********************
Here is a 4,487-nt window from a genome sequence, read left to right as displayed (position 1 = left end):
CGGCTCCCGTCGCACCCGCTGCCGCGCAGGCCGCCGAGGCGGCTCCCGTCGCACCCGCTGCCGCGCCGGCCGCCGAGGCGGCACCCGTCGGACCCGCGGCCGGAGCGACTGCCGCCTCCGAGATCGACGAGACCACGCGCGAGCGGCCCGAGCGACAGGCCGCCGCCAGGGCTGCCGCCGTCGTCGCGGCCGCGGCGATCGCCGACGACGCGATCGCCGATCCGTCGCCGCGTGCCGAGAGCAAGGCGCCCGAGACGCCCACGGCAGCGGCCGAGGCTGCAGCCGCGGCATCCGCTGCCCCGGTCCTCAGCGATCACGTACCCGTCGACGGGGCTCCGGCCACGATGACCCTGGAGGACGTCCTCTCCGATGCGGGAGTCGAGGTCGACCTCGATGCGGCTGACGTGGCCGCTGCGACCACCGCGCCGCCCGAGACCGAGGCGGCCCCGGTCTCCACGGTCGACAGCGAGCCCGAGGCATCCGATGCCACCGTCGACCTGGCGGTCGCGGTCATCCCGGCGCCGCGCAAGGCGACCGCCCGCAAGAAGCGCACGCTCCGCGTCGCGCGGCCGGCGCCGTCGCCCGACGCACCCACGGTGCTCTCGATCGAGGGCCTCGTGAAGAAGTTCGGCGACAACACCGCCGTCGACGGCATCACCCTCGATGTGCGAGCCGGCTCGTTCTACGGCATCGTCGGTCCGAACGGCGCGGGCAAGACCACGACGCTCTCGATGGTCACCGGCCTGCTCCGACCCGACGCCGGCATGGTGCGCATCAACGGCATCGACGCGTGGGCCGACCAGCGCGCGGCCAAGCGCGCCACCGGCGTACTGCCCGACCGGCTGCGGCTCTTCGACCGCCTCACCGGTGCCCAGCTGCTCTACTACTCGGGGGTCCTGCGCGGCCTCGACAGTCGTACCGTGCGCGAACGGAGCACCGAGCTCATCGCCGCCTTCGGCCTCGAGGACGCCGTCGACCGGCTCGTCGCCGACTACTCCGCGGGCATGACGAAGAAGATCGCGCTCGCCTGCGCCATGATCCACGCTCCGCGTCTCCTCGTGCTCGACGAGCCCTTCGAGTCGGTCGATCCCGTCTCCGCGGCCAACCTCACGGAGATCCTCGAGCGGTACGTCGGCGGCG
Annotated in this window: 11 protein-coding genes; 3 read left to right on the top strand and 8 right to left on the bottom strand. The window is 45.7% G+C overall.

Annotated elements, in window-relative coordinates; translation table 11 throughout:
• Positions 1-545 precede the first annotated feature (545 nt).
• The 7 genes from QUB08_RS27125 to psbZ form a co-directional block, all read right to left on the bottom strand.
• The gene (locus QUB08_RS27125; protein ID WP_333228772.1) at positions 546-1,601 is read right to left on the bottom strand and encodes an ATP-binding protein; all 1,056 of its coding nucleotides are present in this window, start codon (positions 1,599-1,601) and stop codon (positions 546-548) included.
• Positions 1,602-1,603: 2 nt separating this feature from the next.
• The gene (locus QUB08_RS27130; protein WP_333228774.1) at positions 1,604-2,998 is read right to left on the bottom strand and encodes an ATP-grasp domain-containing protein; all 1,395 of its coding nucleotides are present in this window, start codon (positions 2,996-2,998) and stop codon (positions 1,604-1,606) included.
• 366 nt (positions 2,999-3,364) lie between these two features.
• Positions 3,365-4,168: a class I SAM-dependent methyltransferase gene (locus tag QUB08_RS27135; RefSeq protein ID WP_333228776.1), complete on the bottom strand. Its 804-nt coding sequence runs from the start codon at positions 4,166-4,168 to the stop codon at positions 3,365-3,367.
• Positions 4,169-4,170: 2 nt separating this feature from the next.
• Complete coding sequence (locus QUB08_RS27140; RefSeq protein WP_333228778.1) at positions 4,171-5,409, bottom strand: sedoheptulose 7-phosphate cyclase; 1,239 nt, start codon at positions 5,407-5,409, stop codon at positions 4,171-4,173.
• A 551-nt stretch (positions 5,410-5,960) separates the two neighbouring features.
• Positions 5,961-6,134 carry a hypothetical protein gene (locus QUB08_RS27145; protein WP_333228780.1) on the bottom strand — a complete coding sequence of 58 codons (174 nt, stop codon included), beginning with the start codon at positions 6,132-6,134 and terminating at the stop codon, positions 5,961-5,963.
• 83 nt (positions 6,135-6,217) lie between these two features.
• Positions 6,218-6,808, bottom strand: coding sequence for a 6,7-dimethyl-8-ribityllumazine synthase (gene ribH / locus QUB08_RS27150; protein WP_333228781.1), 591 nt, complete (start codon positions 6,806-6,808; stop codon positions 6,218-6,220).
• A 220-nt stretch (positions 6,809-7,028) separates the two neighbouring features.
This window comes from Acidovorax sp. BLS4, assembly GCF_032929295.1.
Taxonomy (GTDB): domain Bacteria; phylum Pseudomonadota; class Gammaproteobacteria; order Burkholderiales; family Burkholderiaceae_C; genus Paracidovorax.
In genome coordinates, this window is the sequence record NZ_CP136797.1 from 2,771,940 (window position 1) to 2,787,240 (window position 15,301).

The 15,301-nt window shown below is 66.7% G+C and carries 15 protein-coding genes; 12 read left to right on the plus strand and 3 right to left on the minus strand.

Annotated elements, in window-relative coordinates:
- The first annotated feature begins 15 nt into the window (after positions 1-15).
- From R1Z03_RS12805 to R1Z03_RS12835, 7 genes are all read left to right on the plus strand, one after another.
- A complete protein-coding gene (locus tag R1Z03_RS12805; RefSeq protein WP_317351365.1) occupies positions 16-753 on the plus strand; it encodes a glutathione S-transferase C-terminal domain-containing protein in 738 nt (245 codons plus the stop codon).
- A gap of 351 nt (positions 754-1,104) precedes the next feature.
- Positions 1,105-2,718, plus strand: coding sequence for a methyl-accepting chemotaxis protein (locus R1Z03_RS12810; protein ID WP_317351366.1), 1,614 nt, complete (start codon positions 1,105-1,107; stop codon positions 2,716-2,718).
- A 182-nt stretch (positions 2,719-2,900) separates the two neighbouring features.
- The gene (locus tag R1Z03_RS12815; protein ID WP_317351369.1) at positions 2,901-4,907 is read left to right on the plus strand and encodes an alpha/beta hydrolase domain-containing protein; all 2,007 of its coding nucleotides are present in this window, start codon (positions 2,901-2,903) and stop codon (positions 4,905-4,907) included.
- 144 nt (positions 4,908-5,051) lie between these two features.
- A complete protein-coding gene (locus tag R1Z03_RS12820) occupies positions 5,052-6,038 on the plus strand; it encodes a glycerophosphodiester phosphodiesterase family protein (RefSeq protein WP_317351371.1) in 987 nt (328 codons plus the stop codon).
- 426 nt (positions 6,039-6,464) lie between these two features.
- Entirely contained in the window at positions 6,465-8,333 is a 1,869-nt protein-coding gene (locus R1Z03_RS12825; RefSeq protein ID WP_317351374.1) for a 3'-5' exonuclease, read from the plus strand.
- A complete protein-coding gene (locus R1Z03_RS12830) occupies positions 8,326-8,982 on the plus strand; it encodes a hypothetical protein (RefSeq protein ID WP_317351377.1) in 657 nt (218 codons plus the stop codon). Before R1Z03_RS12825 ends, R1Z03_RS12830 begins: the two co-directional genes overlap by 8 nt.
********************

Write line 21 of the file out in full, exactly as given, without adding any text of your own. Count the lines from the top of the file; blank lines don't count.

In genome coordinates, this window is the sequence record NZ_CP136797.1 from 2,771,940 (window position 1) to 2,787,240 (window position 15,301).